Lessons and Experience from my First Project

Working with a big client on your first project at your first job after graduation is quite a daunting and scaring task for a young Product Manager especially in Nigeria where the Role of Product Management in the Software Industry is a gradual growing space.

I remember one of my mentors (Dapo Olotu) words clearly saying to me “Ronke you have the power to ask the MD of the company to have a meeting with you” hearing this made me even more scared but I never showed this in my countenance I always maintained a Poker face.

My first client was a logistics company in Nigeria. I was assigned to work closely with the then PM(my mentor) as an assistant PM and Quality Assurance Engineer before gradually taking over from him.

The project went on smoothly on our end and finally, it was time to go live with the first phase of the project. We were excited and proud of how far we had gone because this was our first major project as a new company. The project was to design a Track and Trace system for an Indigenous logistics company in Nigeria. An Android App was also incorporated to be used by the Dispatch Team.

Some weeks before Go-Live! we had a Demo with the company staff, the feedback we gathered was the beginning of our “awesome journey” on this project, little did we know what we have gotten ourselves into, we didn’t realise a project of about 5month will last for over a year. From that moment to the next 6–7months I became a perpetual staff of this company. It was so funny that sometimes I was asked to sign-in on the staff attendance sheet.I had to remind them “I am not a staff of this company”

I told you the same thing everyday in the last 7months

We went from one Feature to a bigger feature to a more bigger feature. We were stretched, we were drained and we were bored.

So let’s get to what went wrong????? “You must be wondering”

Detailed Requirement Gathering:

For me, one of the major things that went wrong was requirement gathering. I was not present at the first meeting but from what I gathered the people present in this meeting were the top officials like the IT manager, Operations manager, MD, and all the managers you can think of. We also had a couple of the ground staffs in the meeting. These people described the requirement like that is what they do on a daily basis. Documents were provided and all sorts “I must confess the documents were to some extent comprehensive” But they were not sufficient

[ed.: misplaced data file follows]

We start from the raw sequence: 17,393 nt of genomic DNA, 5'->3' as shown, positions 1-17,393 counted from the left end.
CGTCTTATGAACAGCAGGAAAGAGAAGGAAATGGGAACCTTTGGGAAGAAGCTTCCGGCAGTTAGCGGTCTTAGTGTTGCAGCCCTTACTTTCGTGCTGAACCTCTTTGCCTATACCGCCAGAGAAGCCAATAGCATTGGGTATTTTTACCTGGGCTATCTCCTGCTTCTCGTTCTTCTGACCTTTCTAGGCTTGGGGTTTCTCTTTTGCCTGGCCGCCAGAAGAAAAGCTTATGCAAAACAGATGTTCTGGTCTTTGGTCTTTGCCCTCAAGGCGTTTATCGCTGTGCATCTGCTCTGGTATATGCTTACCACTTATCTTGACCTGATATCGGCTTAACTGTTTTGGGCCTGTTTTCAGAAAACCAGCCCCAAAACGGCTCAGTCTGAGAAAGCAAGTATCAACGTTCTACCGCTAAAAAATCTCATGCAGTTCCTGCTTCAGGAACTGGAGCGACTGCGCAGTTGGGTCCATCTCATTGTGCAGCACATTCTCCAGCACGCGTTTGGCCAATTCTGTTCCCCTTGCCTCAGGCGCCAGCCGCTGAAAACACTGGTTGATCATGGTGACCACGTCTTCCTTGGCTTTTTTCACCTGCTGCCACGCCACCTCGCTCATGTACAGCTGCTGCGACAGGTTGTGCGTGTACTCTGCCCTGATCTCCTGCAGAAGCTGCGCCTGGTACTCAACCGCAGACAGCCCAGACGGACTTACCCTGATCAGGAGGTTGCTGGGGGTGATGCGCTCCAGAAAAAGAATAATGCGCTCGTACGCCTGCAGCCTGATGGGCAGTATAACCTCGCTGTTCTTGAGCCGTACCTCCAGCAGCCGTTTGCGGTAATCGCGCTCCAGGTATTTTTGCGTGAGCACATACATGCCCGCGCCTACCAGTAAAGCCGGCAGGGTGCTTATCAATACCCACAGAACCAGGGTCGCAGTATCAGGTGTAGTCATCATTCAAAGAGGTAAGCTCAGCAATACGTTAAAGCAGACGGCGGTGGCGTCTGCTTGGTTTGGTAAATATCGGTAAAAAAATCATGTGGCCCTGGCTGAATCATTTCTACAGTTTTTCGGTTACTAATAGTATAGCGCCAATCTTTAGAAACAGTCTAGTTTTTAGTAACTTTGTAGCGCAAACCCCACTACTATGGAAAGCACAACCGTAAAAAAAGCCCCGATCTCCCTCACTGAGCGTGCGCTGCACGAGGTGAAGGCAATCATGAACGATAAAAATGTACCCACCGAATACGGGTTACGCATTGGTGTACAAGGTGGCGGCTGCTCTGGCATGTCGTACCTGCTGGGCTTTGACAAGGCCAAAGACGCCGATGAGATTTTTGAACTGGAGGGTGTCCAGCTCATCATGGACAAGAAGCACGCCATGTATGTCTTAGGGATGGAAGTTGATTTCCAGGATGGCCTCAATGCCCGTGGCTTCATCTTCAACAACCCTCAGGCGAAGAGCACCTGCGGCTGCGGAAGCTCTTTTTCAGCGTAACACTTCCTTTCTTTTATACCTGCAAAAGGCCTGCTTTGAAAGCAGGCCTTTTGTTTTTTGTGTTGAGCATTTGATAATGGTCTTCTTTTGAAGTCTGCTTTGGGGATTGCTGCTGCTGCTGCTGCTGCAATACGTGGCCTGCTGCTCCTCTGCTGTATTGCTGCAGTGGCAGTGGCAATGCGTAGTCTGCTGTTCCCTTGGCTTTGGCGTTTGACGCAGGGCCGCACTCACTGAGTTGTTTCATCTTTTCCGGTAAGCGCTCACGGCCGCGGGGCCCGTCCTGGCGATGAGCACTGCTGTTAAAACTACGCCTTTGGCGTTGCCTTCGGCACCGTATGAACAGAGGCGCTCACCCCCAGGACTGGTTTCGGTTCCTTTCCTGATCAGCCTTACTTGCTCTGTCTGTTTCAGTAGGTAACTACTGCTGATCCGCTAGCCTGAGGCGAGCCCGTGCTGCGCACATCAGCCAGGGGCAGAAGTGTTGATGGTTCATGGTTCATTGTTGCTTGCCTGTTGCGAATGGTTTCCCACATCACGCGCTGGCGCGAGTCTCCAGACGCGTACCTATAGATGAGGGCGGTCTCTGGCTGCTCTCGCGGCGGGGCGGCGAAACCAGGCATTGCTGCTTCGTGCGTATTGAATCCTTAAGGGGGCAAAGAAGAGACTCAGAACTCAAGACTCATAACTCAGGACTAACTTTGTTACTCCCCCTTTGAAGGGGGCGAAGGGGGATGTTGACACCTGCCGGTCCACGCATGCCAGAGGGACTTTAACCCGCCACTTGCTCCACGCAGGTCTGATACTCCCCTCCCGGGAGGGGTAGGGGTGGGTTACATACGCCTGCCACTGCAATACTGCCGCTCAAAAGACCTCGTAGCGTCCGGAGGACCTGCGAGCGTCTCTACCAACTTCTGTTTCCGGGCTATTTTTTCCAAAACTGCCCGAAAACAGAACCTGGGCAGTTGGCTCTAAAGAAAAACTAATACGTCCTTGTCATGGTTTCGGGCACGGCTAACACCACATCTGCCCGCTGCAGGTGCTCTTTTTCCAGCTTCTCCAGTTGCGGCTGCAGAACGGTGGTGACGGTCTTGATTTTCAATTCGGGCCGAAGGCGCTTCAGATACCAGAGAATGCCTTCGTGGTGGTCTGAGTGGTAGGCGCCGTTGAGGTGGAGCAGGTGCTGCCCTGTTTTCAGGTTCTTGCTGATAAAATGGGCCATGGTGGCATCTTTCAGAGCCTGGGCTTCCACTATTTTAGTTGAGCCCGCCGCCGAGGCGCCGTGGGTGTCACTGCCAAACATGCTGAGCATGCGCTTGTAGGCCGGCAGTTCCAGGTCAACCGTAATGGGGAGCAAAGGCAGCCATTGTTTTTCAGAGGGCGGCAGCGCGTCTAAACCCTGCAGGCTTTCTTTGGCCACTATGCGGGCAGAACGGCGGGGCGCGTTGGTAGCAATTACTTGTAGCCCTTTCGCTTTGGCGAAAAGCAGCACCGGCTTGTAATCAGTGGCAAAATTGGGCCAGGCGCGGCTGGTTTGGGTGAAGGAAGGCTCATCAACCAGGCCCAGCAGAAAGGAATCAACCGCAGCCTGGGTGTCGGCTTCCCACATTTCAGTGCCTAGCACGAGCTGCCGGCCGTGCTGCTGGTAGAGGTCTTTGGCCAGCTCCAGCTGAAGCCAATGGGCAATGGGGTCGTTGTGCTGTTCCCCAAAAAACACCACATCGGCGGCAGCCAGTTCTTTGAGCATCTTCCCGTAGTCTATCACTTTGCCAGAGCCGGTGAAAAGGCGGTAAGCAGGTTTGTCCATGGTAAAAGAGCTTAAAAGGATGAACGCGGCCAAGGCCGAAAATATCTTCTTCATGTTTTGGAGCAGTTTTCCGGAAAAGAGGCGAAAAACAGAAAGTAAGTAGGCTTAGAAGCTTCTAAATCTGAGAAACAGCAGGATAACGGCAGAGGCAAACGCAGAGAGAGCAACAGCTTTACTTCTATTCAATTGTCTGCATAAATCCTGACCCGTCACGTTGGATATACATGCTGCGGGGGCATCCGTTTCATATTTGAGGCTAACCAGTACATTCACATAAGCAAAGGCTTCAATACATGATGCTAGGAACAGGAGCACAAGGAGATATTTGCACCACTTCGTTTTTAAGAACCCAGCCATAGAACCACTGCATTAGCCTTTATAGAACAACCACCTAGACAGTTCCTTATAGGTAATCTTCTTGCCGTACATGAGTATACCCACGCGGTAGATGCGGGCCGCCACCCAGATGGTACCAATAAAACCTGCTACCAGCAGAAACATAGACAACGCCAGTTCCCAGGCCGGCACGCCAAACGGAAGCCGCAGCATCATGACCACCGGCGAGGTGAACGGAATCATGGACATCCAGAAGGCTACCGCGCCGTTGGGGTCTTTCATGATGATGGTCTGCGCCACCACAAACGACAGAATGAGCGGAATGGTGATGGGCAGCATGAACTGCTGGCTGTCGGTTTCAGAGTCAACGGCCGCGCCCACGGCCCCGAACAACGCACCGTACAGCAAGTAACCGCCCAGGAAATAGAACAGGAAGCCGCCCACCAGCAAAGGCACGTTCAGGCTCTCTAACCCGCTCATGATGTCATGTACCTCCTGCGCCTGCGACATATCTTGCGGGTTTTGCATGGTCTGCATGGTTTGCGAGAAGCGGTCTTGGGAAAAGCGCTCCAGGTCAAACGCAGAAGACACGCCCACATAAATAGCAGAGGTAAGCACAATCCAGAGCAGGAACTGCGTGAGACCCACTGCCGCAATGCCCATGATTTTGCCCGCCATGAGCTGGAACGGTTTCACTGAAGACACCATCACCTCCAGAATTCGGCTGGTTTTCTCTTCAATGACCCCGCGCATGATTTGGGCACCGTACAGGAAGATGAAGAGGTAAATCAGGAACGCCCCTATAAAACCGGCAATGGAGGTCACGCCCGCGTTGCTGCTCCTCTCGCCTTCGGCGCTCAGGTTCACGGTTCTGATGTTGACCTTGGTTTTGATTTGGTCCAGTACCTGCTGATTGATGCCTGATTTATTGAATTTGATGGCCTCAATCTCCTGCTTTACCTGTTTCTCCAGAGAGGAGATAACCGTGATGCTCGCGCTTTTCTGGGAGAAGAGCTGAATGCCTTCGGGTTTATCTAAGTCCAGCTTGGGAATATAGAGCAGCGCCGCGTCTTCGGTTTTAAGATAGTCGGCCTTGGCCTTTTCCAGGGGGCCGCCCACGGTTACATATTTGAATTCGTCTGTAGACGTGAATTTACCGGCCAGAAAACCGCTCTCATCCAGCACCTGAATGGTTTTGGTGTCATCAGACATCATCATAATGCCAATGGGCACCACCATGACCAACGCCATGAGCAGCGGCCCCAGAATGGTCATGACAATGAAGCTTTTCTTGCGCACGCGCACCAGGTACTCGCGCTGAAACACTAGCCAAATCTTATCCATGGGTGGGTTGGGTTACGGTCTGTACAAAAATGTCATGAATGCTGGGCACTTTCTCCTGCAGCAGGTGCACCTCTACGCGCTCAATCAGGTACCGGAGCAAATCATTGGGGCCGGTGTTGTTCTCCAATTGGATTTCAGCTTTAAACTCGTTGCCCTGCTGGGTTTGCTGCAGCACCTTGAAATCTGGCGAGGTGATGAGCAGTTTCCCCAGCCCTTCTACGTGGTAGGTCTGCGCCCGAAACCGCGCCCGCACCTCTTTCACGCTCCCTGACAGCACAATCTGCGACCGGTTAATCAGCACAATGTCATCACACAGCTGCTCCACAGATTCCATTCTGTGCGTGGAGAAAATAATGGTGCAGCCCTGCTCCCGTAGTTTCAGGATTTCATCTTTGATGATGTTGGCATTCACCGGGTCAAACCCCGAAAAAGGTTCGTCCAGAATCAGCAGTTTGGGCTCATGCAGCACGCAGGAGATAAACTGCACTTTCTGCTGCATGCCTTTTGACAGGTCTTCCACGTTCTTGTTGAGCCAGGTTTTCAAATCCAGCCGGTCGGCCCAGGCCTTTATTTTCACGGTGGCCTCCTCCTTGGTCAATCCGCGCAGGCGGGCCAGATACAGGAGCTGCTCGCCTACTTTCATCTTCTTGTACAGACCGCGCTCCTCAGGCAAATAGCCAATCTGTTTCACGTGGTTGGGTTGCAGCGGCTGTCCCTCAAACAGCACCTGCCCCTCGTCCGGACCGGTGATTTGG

Proper Agreement on Project scope

Proper agreement on the scope of a project is very important. Don’t get me wrong, we had a scope and an agreement but issue 1 above affected the agreed scope.

Excitement

Yay!!!……our first project, a potential opening for other projects, looking forward to other collaborations.

Yes, we made it!

Approvals

Approval can mean different things and can be done on several levels. For us approval is a customer signing off on features to be worked on or before we start working on such features.

I could go on and on with what went wrong but let us discuss lessons learnt

Cover all ends during requirement gathering

The high-level documents supplied at the start of the project was needed and very much relevant but was not sufficient. Asides getting high-level requirement there is a need for you to visit the actual end users i.e the staffs in the offices receiving the parcels, the staff covering the manually captured parcel, the delivery guy pushing to complete his task for the day or the Hub Manager answering to about 20 delivery men each day without a lunch break. You cannot overrate the place of gathering requirement from these set of users. Trust me they make your life easier in the long run

Agree on a scope and get Approvals

Agreement on a scope could be agreeing to the project scope as a whole. It could also mean breaking the project scope into smaller chunks. This makes your project delivery faster and also provides a form of consistent deliverable for your client. Always ensure your client signs off on every feature your team is about to take on before coding commences.

Know your Limits

Projects like this could go on and on and on, but as a smart company that you are, you need to know when to stop so you don’t run at a loss or wear yourself out.


Alright, I will stop here for now….let me know what your experience was like on your first project. Feel free to also share lessons learnt.

PS: My first ever published article yay!! :-)Thanks to Adegoke Obasa for helping out with reviews and Akapo Damilola for inspiring me to write.